Lastly, high-capacity models certainly have their benefits. Smaller models usually come with a standard eight-bottle capacity, but serious tasters will want or need more. Storage is the biggest factor that one should take into account since it will directly impact the allocated space for the project. Find a number that is comfortable, but will be efficient with the space used. Ultimately, there is nothing wrong with keeping one or two extra bottles in the fridge to further save some space.
- Types of Coolers
There are three main types of cooling solutions for wine coolers and chillers. These are:
- Air cooled
They each have their strengths and weaknesses. Thermoelectric units are usually more compact and more energy efficient. Thermoelectric uses transfer technology. This means that it will transfer temperature from one side of the unit to the other. Hence, while it is great for an open-space environment, putting it in a confined space will definitely cause the inside temperatures to rise uncontrollably.
On the other hand, air-cooled units need tons of air to keep low temperatures. They present the same issues as the thermoelectric models, only in a noisier and more inefficient fashion. Lastly, compressor units are not really influenced by exterior temperatures that much. Sure, they are noisier than the other two choices, but they are far off from causing a racket. Compressor units are also more efficient in cooling, even in bigger models.
Where Else Can You Put Freestanding Wine Coolers?
One would argue that a freestanding wine cooler can be placed anywhere. A basement, a study, or a living room. They usually come in all shapes and sizes and work with no supervision or installation. Since a thermoelectric wine cooler is compact and silent, it can even run in the bedroom. While it’s unorthodox, it might save the user a lot of time and energy. Hence, don’t sacrifice essential kitchen space for what is ultimately a luxury.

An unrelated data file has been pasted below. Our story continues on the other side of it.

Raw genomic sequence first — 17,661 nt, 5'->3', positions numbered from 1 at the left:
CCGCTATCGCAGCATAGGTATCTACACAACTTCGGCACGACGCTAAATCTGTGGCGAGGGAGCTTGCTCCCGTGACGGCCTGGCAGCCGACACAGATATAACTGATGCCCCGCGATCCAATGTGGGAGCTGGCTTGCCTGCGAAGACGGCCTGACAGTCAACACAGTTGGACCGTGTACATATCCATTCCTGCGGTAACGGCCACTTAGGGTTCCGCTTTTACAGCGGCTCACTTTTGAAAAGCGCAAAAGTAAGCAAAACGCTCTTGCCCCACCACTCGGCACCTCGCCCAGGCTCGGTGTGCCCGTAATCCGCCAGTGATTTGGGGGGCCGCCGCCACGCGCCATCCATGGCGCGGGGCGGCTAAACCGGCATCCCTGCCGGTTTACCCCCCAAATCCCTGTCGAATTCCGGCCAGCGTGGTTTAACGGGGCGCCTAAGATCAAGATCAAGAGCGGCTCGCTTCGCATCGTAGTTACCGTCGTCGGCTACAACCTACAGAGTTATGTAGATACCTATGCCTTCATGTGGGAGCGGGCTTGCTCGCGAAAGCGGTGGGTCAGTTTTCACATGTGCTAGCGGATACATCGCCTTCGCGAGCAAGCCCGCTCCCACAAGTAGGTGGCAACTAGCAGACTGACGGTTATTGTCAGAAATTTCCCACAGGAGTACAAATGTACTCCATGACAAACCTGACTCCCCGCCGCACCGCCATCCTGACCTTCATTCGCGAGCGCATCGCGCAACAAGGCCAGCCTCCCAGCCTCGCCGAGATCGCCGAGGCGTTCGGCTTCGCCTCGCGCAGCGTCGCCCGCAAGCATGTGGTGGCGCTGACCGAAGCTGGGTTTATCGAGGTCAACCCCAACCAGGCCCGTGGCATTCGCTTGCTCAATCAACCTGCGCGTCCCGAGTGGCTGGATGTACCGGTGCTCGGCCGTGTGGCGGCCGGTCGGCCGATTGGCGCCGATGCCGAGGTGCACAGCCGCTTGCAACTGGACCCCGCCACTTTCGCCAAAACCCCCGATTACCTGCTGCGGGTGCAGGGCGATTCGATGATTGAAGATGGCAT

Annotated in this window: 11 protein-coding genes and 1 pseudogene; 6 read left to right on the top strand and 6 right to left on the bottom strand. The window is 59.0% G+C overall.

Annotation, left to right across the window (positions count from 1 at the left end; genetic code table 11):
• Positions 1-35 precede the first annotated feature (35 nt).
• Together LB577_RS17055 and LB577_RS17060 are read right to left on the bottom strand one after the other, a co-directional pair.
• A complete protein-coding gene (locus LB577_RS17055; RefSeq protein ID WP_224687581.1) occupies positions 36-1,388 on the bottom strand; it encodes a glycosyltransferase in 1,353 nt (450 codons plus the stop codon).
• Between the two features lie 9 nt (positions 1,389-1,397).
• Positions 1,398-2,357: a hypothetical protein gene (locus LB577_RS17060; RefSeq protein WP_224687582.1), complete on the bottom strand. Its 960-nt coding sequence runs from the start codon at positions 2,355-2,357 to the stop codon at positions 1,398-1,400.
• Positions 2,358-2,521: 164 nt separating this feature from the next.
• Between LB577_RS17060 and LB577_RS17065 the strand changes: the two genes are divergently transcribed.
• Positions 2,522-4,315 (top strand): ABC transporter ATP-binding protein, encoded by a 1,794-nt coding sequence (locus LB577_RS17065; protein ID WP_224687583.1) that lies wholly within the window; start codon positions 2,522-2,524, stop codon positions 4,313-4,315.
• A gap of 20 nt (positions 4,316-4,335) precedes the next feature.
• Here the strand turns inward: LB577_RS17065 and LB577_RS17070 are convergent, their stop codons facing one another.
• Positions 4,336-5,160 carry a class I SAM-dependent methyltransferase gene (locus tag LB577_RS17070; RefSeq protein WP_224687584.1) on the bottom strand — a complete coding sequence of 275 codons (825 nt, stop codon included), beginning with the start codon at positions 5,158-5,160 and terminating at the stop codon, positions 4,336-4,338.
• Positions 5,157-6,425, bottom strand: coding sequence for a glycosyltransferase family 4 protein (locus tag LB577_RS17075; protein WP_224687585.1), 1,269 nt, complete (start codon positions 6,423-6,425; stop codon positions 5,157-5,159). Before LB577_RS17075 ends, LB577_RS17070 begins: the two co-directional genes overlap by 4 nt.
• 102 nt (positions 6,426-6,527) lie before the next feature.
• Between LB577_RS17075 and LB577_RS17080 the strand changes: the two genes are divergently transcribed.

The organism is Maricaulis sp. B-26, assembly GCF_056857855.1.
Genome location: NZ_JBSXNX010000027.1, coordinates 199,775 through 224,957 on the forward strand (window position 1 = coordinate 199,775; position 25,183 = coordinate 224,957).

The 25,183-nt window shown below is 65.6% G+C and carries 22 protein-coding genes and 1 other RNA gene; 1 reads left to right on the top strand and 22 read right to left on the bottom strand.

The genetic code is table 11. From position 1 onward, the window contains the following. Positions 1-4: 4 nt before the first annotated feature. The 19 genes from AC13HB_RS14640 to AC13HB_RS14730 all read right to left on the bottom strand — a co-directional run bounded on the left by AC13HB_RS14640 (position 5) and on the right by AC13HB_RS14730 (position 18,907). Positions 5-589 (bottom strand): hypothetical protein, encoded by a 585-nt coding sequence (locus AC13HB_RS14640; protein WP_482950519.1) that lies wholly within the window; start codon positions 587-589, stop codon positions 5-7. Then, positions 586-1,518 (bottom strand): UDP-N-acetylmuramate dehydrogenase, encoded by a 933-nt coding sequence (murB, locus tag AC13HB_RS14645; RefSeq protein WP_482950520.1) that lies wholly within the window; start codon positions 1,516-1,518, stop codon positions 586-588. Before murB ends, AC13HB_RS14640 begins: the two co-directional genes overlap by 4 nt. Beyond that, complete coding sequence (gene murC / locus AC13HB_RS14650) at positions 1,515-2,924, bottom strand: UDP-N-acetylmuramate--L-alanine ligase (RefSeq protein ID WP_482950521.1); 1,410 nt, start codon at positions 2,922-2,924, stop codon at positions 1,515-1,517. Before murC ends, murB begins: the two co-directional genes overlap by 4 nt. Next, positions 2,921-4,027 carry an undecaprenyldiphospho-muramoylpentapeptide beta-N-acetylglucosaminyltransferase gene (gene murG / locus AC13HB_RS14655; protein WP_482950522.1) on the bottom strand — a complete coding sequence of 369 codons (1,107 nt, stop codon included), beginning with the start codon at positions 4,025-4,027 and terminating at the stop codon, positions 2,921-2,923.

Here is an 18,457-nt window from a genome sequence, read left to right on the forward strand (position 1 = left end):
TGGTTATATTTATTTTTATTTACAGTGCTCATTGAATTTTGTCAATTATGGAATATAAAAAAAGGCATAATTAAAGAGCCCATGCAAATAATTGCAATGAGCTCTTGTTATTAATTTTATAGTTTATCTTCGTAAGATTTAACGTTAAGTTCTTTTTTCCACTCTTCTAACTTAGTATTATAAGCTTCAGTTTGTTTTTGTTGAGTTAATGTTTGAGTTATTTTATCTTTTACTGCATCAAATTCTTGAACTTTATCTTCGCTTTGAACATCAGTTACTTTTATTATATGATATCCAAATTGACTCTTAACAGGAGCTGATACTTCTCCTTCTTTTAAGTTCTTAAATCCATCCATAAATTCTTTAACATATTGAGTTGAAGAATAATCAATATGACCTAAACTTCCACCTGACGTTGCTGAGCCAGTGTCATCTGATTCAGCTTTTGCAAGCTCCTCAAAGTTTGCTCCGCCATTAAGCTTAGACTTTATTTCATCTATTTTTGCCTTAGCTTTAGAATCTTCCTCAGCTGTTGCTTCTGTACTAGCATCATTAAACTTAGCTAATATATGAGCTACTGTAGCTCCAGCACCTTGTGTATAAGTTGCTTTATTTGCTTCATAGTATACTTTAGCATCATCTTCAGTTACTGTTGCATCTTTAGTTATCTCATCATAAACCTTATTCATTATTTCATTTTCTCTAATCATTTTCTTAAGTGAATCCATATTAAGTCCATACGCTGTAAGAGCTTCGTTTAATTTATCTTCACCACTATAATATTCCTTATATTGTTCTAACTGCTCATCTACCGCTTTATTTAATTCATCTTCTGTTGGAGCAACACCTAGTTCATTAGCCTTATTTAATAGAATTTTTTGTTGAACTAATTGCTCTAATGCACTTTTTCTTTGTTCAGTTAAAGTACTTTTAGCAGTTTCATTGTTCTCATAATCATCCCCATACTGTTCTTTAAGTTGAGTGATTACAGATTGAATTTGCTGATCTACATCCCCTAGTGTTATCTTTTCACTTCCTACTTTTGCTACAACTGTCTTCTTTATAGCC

With their fancy designs and LED lights, wine coolers can be a real attention grabber in every environment in a good way. They usually come in modern, slick and sexy looking packages, so the idea of having a small fridge in either the bedroom or living room isn’t that far-fetched.
Can you put freestanding wine cooler undercounters? Definitely! When planning for this future project, keep in mind the things discussed in this piece to get the best results. However, while it’s nice to have an under-counter wine cooler, there are sacrifices to be made.
Proper planning, as stated before, is essential. Compressor models will work best in this type of scenario, while thermoelectric models are more silent and energy efficient. Take the right measures for the future model, opt for frontal ventilation and pick a sensitive size. If all else fails, a wine cooler is a wine cooler; it will look good anywhere in the house.